The great pumpkin shortage

October 09, 1999|By Rob Kasper

WHEN THE first reports of a possible pumpkin shortage reached me, I was elated.

Here was the excuse I had been looking for. Here was a way I could avoid the unpleasant task of trying to carve the Halloween pumpkin. If there were no pumpkins, there could be no carving duty.

However, after calling half a dozen people in the pumpkin business, I determined that some huckster, somewhere, may end up short of pumpkins this year, but I was going to have to work to find him.

Some Maryland and Delaware pumpkin growers were hit hard by this summer's weird weather combo of weeks of drought followed by weeks of heavy rains. But others managed to produce a reasonable crop. This means the traditional mountain of pumpkins stacked at the supermarket might be shorter this year than in previous Octobers. But if you pick your own pumpkin or buy early, you should, metaphorically speaking, be in clover.

Moreover, the Punkin Chukin contest in Lewes, Del. -- a solid indicator, I would argue, of the region's pumpkin excess -- is going ahead, as planned, for the weekend after Halloween. According to Dawn Thompson, the event manager, there is no shortage of ammunition.

"Delaware pumpkins are tough," Thompson assured me. "They're drought-resistant." This year 20,000 people are expected to gather Nov. 6-7 to see which of 60 teams, and their various gourd-hurling contraptions, can fling a pumpkin the greatest distance.

It now appears that if I want to experience a pumpkin shortage I am going to have to shop around and shop late in the season, as close to Halloween as possible.

Steve Weber, who operates Weber's Cider Mill Farm Inc. in Baltimore County, told me that every once in a while the supply of pumpkins gets tight just before Halloween. Three years ago, for instance, the supply was so limited that Weber ended the season with only about a dozen pumpkins for sale. But most years, he said, there are plenty of leftovers. Or, as he put it, "we feed a lot of pumpkins to the cows."

I am hoping this year will be one of those years that the pro-pumpkin masses buy all the available gourds. This would mean I could avoid the October ritual of trying to make an orange orb look frightening.

Carving the Halloween pumpkin is often depicted as one of those joyful, glowing occasions of family harmony. Not in my house and not, I suspect, in many others. Instead of reveling in joy, I end up elbow-deep in pumpkin guts. Instead of basking in the warm glow of agreement, I am assaulted by carping remarks. "The eyes are too far apart," I am told. Or, "The nose looks funny."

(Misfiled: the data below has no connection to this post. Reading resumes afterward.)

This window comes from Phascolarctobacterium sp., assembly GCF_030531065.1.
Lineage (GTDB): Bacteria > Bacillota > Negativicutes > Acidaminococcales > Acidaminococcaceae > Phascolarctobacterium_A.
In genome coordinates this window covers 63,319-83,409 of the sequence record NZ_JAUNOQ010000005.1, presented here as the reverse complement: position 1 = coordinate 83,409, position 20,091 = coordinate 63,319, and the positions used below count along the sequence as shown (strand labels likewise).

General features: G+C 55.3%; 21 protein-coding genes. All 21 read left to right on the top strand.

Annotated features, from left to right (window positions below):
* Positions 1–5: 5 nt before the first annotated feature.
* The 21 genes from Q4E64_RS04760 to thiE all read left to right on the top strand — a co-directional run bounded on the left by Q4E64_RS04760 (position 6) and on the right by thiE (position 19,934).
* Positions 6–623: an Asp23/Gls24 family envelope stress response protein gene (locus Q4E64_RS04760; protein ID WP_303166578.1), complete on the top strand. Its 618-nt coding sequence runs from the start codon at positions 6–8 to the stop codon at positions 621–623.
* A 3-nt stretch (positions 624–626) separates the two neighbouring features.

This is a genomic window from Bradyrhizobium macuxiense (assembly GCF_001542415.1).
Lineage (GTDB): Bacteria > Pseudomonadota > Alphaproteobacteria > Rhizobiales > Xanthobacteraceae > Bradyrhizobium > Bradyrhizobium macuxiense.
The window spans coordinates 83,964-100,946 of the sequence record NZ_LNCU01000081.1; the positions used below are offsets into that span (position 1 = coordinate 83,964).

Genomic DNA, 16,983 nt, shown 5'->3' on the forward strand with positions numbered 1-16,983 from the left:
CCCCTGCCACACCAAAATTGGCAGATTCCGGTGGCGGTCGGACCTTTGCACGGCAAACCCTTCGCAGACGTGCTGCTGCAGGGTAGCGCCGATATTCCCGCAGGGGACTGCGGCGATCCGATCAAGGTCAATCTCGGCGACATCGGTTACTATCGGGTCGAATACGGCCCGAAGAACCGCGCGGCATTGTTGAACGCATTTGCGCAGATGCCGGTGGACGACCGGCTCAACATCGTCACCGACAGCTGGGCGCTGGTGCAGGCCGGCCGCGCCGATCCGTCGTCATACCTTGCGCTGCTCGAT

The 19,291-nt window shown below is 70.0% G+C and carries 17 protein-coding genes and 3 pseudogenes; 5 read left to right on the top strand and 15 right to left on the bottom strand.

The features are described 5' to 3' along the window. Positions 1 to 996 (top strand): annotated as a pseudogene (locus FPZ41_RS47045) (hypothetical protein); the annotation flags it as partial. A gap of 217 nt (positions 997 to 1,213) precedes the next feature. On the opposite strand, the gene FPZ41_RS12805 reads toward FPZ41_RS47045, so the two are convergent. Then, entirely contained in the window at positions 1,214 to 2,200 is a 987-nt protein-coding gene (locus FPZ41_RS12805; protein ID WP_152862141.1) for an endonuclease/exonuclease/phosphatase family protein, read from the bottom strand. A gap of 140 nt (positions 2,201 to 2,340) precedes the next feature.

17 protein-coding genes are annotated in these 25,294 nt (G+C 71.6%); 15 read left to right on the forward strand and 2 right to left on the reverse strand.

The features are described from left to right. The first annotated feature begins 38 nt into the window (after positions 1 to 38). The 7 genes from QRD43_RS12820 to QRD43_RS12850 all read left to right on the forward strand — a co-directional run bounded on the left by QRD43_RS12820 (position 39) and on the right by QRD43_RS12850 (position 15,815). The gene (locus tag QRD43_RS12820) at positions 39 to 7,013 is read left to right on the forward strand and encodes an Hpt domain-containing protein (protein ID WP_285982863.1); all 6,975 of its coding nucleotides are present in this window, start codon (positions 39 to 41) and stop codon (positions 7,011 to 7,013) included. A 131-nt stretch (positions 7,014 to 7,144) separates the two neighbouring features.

Kids who think nothing about tossing their dirty socks on the kitchen floor suddenly become aesthetes, complaining about the "line," "composition" and "form" of my jack-o'-lantern.

The pumpkins are never willing participants in this endeavor. They are as thick-skinned as a veteran congressman. Pumpkin hides are so tough that the knife industry uses them in durability tests.

"They are one of the tougher things to cut," said Daniel D. Friel Sr., chief executive officer of EdgeCraft Inc., an Avondale, Pa., company that makes knives and sharpening stones. Friel told me researchers have found that slicing pumpkins, especially small ones, is an excellent way to determine how long a knife will hold its edge. He said he was proud that he has produced a knife that can withstand encounters with 1,000 pumpkins before losing its edge.

I usually sharpen the knife I use on the Halloween pumpkin. But I try not to make it too sharp. Pumpkin-carving is slippery work. One mistake with a razor-sharp knife can mean a trip to the emergency room. So as I work on the blade, I strive for the Roman Hruska edge, named after the former U.S senator from Nebraska who, when defending a nominee for the U.S. Supreme Court, spoke up for mediocrity, for not being exceptionally smart.

I won't consider using the pumpkin-carving kits with templates that give a pumpkin a well-known scary face, such as the image of Richard Nixon. That, as the former president said when he spoke into the microphone hidden in his desk lamp, "would be wrong."

Any pumpkin worth its seeds has to be carved free-form. And it has to have a fat nose, big eyes and a wide mouth with bad teeth. The dictates of physics and taste require these large openings. They are necessary to keep the lighted candle glowing inside the jack-o'-lantern. This is also the reason you cut air holes in the lid -- an anti-snuff measure.

The jagged teeth are a scare tactic. In my mind, the measure of a jack-o'-lantern's merit is its mouth. The badder its teeth, the better the jack-o'-lantern. The tooth-making cuts are tension-filled. One cut too many and instead of a fang-filled snarl, you end up with a smiling face -- an embarrassment.

Finally, there is the task of mounting the jack-o'-lantern in a window, so it can frighten the multitudes. This undertaking usually involves hauling out bricks, covering them with aluminum foil for a better appearance, and using so much other support structure that your pumpkin holder starts to resemble the Bromo Seltzer Tower.

So this season, as the possibility of yet another stint of jack-o'-lantern duty looms on the horizon, I am hoping the pumpkin shortage -- real or manufactured -- will bail me out.

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